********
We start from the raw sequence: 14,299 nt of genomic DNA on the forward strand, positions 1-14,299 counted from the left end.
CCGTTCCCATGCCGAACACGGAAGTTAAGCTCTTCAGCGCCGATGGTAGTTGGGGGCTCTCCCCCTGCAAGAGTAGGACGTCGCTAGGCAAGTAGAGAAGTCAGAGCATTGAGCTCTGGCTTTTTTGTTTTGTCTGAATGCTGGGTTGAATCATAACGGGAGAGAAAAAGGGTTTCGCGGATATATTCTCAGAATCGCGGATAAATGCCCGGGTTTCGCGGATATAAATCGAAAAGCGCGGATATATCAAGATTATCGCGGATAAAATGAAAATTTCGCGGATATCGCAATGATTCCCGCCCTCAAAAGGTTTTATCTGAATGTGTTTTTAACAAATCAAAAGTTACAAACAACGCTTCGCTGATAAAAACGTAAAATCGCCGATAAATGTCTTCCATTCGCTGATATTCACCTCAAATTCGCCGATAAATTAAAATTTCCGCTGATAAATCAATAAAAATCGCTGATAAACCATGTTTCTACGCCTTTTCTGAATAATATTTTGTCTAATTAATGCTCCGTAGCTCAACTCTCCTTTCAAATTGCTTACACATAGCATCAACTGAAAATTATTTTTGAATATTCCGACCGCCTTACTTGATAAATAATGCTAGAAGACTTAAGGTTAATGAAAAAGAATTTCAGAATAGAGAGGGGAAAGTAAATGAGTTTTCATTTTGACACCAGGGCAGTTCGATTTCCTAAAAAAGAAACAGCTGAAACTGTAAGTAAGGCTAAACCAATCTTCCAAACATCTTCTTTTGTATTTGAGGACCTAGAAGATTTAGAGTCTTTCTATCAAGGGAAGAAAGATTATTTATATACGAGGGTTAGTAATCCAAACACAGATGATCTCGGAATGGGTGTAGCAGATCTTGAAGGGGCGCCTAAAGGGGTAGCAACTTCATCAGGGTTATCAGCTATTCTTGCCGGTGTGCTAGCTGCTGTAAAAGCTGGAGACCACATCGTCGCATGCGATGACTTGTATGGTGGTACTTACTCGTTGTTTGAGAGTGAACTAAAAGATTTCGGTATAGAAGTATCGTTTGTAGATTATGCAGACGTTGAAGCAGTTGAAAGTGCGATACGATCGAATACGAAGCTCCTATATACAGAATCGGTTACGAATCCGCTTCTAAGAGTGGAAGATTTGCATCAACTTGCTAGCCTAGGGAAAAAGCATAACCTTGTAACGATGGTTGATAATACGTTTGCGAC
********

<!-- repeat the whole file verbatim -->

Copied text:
We start from the raw sequence: 14,299 nt of genomic DNA on the forward strand, positions 1-14,299 counted from the left end.
CCGTTCCCATGCCGAACACGGAAGTTAAGCTCTTCAGCGCCGATGGTAGTTGGGGGCTCTCCCCCTGCAAGAGTAGGACGTCGCTAGGCAAGTAGAGAAGTCAGAGCATTGAGCTCTGGCTTTTTTGTTTTGTCTGAATGCTGGGTTGAATCATAACGGGAGAGAAAAAGGGTTTCGCGGATATATTCTCAGAATCGCGGATAAATGCCCGGGTTTCGCGGATATAAATCGAAAAGCGCGGATATATCAAGATTATCGCGGATAAAATGAAAATTTCGCGGATATCGCAATGATTCCCGCCCTCAAAAGGTTTTATCTGAATGTGTTTTTAACAAATCAAAAGTTACAAACAACGCTTCGCTGATAAAAACGTAAAATCGCCGATAAATGTCTTCCATTCGCTGATATTCACCTCAAATTCGCCGATAAATTAAAATTTCCGCTGATAAATCAATAAAAATCGCTGATAAACCATGTTTCTACGCCTTTTCTGAATAATATTTTGTCTAATTAATGCTCCGTAGCTCAACTCTCCTTTCAAATTGCTTACACATAGCATCAACTGAAAATTATTTTTGAATATTCCGACCGCCTTACTTGATAAATAATGCTAGAAGACTTAAGGTTAATGAAAAAGAATTTCAGAATAGAGAGGGGAAAGTAAATGAGTTTTCATTTTGACACCAGGGCAGTTCGATTTCCTAAAAAAGAAACAGCTGAAACTGTAAGTAAGGCTAAACCAATCTTCCAAACATCTTCTTTTGTATTTGAGGACCTAGAAGATTTAGAGTCTTTCTATCAAGGGAAGAAAGATTATTTATATACGAGGGTTAGTAATCCAAACACAGATGATCTCGGAATGGGTGTAGCAGATCTTGAAGGGGCGCCTAAAGGGGTAGCAACTTCATCAGGGTTATCAGCTATTCTTGCCGGTGTGCTAGCTGCTGTAAAAGCTGGAGACCACATCGTCGCATGCGATGACTTGTATGGTGGTACTTACTCGTTGTTTGAGAGTGAACTAAAAGATTTCGGTATAGAAGTATCGTTTGTAGATTATGCAGACGTTGAAGCAGTTGAAAGTGCGATACGATCGAATACGAAGCTCCTATATACAGAATCGGTTACGAATCCGCTTCTAAGAGTGGAAGATTTGCATCAACTTGCTAGCCTAGGGAAAAAGCATAACCTTGTAACGATGGTTGATAATACGTTTGCGAC